In John Maxwell’s book, Everyone Communicates, Few Connect, he makes the point that…
“Connecting is the ability to identify with people and relate to them in a way that increases your influence with them.”
One of the most important ways we communicate with others is by our job title or job description. It’s how we communicate who we are. This has become increasingly important with social media and entrepreneurs. When people look us up on the web or take one of our business cards they expect a title or job description of some sort. When they look us up on Twitter, they expect a few words of description about who we are and what we do.
Here are a few of the descriptions that some of my Twitter contacts use…
Author, Constructive Heretic, Pragmatist, Musician, Wife, Mom, Editor-In-Chief. Intellectual Adventurer, Bibliophile, Word Nerd, Brand Strategist, Leadership Trainer, Proud Dad, Workplace/Life Coach, Sports Nut, Father, Grandfather, Husband….
While having a constructive title is important, having one that makes unsubstantiated claims might be a problem. Beth Braccio Hering, in a great article for Career Builder, recommends that you look for words that “do not pass the ‘So what, anybody can make that claim’ test, and leave them off your resume or job title.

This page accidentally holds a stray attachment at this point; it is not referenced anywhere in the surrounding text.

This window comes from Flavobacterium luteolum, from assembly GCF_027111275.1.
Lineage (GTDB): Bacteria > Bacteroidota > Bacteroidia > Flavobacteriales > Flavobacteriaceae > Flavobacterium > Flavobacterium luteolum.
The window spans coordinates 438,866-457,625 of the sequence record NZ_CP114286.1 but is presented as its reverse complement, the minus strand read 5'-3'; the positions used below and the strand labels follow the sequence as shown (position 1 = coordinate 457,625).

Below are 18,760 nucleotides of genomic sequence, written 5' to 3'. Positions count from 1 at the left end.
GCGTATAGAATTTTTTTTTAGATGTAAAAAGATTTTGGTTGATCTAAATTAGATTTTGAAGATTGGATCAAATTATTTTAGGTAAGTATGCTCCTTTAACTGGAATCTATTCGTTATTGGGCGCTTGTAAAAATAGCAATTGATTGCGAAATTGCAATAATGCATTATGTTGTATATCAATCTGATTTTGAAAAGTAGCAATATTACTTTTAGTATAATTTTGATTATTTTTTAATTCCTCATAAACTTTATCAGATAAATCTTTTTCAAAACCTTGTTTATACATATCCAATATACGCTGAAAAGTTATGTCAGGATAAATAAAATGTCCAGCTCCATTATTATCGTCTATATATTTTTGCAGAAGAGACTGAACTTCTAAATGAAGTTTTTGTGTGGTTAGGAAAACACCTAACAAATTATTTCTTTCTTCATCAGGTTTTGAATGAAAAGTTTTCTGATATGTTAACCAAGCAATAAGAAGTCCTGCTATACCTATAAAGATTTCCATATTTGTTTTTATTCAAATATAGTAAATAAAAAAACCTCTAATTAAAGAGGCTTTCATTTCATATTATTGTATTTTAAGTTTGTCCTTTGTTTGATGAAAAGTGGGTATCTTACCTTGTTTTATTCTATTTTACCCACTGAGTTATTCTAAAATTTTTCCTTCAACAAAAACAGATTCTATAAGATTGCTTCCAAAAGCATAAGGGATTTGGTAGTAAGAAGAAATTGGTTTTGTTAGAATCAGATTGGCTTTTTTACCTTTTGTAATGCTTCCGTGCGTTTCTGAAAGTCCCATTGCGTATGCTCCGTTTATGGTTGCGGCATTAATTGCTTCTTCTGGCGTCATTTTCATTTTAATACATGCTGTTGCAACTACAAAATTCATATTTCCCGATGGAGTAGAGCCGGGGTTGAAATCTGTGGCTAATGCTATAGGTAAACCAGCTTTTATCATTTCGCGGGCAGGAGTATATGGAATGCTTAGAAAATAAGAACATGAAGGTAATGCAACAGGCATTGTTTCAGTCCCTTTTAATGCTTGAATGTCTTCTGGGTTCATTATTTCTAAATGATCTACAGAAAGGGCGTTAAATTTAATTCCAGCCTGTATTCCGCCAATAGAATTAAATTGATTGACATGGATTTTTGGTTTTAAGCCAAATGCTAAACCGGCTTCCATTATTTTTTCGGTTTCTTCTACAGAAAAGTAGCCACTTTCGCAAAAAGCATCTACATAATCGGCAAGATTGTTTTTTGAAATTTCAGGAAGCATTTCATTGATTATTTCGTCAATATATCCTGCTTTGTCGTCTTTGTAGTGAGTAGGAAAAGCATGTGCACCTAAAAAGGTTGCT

She sites words like…
are overused and become meaningless to prospective employers or clients. Instead she recommends using action verbs like…
She explains that verbs project the image of someone who has the background and initiative to get things done.
So when we are creating a title for our blog, Facebook page, Google Plus account, or resume, it might be a good idea to use a little creativity, decisive action verbs, and some other descriptors such as “on time,” and “under budget.”
We certainly don’t want to label ourselves as a Social Media Expert… at least not to Peter Shankman, who said in a very poignant blog post …
No business in the world should want a “Social Media Expert” on their team. They shouldn’t want a guru, rock-star, or savant, either. If you have a “Social Media Expert” on your payroll, you’re wasting your money.
Being an expert in Social Media is like being an expert at taking the bread out of the refrigerator. You might be the best bread-taker-outer in the world, but you know what? The goal is to make an amazing sandwich, and you can’t do that if all you’ve done in your life is taken the bread out of the fridge.
Social Media is just another facet of marketing and customer service. Say it with me. Repeat it until you know it by heart. Bind it as a sign upon your hands and upon thy gates. Social Media, by itself, will not help you.
Titles are really important. They communicate in just a few seconds, who we are, what we are interested in, and if we should be trusted. Make yours a good one.
Question: What descriptive terms do you use in your job title?